Granted, they are not special enough for guests to steal
but the coffee stays hot and tastes good. That is what our guests comment on....good strong coffee!

Ours are smooth, clear, embossed with leaves but here is one similar in textured glass.www.ecrater.com/p/9727965/textured-clear-glass-mug-coffee We pay about $2.99 each.
Silverspoon this is why all of our inns are unique, and this is why I always think new innkeepers to make their choices on what they like, they are washing the dang things and dealing with them (for sale or not) 100% of the time. Is it your style? I like the branding of the clay mugs, I like that they are handmade.
And this is why it is important to stay at a few inns, you see what you like there, sometimes what you like does not equate to more ease on the innkeeper of course, but you can at least get an idea.
So if we had clay there is a guest who won't like them, if we have glass there is a guest who won't like them, if we have cups and saucers, mugs, etc. same same. That is why I say that, do what YOU like it is YOUR INN. Let it reflect how you do things.

 

Arks

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Admittedly, I am not interested in the added hassle of buying, storing and selling mugs. We are too small to make it pay and I don't need the extra work....I would rather just charge enough for the accommodation and keep things simple.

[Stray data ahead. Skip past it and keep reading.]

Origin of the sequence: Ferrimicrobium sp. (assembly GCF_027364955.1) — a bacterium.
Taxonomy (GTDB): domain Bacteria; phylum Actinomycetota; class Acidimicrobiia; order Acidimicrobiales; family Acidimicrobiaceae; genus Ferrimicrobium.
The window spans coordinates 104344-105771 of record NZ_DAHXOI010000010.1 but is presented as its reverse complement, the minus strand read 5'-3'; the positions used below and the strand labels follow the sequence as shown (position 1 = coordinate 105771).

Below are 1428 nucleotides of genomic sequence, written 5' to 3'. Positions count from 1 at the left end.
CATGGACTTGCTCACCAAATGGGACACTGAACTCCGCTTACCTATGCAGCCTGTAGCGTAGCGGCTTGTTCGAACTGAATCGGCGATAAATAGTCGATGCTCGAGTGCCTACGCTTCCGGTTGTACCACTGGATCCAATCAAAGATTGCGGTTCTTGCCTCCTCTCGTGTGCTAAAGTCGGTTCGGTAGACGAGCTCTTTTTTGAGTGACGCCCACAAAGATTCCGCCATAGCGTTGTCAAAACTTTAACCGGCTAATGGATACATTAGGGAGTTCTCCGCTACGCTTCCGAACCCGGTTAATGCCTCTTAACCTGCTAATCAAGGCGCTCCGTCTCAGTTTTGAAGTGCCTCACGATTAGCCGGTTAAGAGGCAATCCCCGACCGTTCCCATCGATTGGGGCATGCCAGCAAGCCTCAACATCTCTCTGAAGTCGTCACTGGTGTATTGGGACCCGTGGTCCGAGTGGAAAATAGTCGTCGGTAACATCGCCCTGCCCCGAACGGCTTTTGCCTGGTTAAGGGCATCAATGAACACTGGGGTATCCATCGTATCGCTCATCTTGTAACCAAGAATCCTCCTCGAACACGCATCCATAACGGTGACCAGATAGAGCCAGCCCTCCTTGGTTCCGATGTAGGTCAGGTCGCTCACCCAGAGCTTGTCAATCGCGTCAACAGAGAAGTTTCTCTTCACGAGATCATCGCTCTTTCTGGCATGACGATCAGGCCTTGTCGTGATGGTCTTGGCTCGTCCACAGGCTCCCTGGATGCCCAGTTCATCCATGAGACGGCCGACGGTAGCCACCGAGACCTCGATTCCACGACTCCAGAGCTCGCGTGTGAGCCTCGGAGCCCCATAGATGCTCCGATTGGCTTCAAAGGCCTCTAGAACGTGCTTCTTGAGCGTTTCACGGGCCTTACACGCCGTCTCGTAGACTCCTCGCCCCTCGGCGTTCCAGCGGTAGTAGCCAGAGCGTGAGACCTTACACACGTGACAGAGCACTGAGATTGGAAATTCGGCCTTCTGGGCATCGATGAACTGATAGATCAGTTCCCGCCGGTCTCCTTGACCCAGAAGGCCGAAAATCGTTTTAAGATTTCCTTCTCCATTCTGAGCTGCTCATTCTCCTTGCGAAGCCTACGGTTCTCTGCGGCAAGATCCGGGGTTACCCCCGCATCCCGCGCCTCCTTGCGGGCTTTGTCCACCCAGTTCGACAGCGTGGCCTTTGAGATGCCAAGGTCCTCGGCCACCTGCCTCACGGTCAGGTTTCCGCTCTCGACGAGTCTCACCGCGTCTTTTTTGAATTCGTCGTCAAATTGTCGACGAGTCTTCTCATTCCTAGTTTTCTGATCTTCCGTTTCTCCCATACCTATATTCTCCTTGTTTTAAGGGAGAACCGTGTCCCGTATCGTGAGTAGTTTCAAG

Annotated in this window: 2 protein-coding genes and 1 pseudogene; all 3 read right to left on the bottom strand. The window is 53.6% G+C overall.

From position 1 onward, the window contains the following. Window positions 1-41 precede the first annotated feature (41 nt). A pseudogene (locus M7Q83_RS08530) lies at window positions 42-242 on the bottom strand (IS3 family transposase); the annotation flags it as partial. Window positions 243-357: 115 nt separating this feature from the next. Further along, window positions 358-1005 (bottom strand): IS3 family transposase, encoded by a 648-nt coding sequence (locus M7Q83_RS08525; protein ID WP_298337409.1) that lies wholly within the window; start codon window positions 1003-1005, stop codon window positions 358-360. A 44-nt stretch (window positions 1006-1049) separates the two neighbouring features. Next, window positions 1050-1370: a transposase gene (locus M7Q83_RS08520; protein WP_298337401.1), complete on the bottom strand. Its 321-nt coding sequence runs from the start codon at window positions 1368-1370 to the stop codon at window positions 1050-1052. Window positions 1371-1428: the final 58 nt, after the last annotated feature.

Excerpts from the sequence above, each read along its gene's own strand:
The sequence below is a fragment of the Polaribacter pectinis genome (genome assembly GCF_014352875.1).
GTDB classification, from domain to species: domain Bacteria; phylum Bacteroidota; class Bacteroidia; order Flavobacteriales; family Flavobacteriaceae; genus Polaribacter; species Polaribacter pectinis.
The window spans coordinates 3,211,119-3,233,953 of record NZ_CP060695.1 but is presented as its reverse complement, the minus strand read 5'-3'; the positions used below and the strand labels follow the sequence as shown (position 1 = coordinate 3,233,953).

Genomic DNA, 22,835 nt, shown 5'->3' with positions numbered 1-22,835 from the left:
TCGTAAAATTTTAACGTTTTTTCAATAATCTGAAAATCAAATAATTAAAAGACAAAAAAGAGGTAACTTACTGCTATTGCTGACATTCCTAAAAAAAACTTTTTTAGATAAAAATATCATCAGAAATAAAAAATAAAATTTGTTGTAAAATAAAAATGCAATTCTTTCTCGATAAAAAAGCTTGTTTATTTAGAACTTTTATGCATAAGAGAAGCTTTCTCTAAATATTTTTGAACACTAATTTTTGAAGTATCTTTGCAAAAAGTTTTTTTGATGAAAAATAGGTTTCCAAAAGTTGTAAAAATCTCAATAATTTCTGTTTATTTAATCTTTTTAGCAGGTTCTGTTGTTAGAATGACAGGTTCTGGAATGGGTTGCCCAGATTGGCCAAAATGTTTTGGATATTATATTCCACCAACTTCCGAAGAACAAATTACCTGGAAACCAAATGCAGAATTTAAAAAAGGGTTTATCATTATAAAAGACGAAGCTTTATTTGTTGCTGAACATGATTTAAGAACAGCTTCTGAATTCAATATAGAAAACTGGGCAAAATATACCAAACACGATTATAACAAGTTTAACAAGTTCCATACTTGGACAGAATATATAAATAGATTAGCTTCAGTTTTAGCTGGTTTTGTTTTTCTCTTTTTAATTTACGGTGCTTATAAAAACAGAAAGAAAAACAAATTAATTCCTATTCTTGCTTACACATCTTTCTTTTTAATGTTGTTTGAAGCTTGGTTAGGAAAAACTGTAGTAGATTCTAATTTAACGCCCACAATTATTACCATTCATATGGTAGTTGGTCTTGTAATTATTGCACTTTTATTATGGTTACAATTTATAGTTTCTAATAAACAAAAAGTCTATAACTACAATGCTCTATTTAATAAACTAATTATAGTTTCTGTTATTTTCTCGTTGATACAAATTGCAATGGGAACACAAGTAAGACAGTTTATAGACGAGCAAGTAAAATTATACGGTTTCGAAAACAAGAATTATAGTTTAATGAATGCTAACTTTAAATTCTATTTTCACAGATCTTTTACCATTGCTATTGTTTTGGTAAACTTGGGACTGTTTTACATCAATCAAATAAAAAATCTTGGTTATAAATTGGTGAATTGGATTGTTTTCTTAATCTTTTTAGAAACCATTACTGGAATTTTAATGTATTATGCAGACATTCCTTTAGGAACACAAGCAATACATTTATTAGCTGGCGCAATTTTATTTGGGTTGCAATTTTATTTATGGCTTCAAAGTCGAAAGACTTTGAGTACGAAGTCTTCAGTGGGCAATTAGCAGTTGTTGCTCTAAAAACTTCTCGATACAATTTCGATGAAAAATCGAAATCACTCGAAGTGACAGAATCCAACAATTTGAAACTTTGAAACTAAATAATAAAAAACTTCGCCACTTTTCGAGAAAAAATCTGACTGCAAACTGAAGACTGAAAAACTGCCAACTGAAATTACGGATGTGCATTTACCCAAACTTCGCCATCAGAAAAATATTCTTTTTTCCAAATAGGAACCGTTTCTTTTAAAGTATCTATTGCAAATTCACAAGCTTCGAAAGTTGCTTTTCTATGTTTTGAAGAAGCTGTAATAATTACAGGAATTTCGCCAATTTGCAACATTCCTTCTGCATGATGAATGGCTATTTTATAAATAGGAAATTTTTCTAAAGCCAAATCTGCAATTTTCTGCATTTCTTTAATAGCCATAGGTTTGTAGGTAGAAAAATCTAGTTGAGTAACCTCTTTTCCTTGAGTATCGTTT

With that said, here is my take on the Deneen mugs. I don't care for them. We used them when we were guests at another inn and I thought that they were particularly heavy and "clunky". They were branded but kind of ugly, IMHO.
Personally we use hand-made mugs (locally made) for our own coffee but for guests we find that an 8 oz embossed glass mug works perfectly. The size is not too big while the shape of the mug allows for guests to walk around with their early-morning coffee without spilling it all over. The glass goes with whatever table setting we choose and they are inexpensive. The embossed glass gives it a dressy feeling that works well for coffee and tea, as well as hot mulled cider and hot chocolate. I would never drink tea out of those Deneen mugs....just doesn't seem right.